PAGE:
Tete a Tete

On Andrew Cohen's blog today he made reference that the USTA's marketing committee, and one of the USTA leaders, Phil Langley, responded:

"While there has been some questioning from some quarters about this committee (the newly-formed USTA Marketing Committee) not containing more people outside the industry, I don't get the point of the cricitism. Who should we be dealing with-- the marketers that General Motors and Ford use? The marketers that have Anheuser-Busch losing market share? Obviously, throwing money around isn't the answer...."
This is a remarkable series of sentences. Of course, Langley doesn't get the point of the criticism. That is the whole point of my criticism of him. The marketing model in our industry cleared has failed-- miserably. No rational person can dispute that after decades of decline. So it is absurd to declare that the same people who are responsible for the decline-- or who at least have demonstrated so far that they are unable to reverse it-- should be the ones to now lead us. Yet this seems to be is Langley's point-- no outsiders.

Mr Langley noting that Mr. Cohen "does not get it" has caused a little tete a tete on the blog, so check it out.

I believe Mr. Cohen is correct in many of his assertions. An inside group can not fix this sport. I would make it an impossibility.

I often go to a conference and come away thinking something can be done, but rarely anything happens, because the 'old way of doing things' seems to trump any new initiatives. NYRA spent millions, something like $30 million on the Go Baby Go campaign. It focused on racing being fun and 'come out to the track' and all that jazz - I think we have to be crazy to think that would work in a 500 channel, super-highway universe. Most initiatives stick to this specious concept.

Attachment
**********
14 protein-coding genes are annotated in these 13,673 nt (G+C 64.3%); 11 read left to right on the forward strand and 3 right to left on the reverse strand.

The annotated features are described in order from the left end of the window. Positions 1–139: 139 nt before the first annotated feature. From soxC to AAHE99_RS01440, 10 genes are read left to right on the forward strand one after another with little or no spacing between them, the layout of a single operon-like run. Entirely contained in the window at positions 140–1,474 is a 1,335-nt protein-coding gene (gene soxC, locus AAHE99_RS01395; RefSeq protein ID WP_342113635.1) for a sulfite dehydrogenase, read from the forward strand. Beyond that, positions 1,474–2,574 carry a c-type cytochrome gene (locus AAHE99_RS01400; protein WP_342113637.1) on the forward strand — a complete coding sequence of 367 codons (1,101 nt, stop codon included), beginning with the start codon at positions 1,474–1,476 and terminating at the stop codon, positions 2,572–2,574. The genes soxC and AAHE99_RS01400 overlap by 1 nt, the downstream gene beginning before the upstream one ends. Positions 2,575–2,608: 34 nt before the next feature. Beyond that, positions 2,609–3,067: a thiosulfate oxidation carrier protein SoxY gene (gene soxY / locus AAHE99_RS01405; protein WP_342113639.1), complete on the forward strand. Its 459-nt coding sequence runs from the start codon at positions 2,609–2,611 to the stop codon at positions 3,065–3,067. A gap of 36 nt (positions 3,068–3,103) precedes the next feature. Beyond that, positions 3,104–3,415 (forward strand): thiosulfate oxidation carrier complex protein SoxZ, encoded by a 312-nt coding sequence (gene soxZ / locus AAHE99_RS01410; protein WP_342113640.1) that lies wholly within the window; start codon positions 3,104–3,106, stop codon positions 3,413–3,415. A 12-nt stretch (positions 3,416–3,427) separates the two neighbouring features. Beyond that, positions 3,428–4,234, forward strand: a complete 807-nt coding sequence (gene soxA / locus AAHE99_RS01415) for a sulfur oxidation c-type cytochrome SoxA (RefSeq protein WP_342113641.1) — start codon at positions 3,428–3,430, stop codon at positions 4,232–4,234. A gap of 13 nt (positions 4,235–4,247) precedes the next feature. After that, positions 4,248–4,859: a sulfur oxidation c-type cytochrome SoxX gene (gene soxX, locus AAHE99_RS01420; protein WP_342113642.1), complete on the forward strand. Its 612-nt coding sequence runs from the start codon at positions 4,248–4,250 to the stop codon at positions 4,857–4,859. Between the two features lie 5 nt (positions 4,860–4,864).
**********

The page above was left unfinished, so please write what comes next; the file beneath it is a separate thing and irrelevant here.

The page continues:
This is a gambling game, it is not entertainment. Frankly it never has been entertainment. People in the 1940's came to gamble because there was nothing else to gamble on. Old marketing and old marketers will not save this sport. The USFL failed with massive marketing, major league soccer is hurting. On and on. We can not market this sport the old way. We must be new, fresh and we must promote the game of gambling. There is a half a trillion dollar gambling market out there just waiting for us.


Anonymous said...

It was partly entertainment in Toronto until the mid 70's. It was one of the only places to go on the weekends, and it was family friendly as well.
Then Toronto got a baseball team, and everyone but the racing industry figured out that it wasn't entertainment anymore.

Anonymous said...

While I agree racing is gambling, to ignore the entertainment value of the sport is foolish. There are some people, starting at the county fairs on up who enjoy racing as entertainment and decide to wager on it as well.

I think those who think of marketing it purely as gambling or purely as entertainment are wrong. You need to market to both markets otherwise you will not devlop a future market.

Anonymous said...

For those who aren't familiar with the old Ak-Sar-Ben racetrack in Nebraska try going to ak-sar-ben.com. Scroll down to 8-Newspaper Articles and look at some of the history of this great track and then go to 9- Guest Book and scroll down to the entry from John on "June 6th". If casinos and slots could kill this great place what do the majority of the tracks today have to offer for their survival?


Pull the Pocket said...

Very sharp find RG. Interesting articles to boot.


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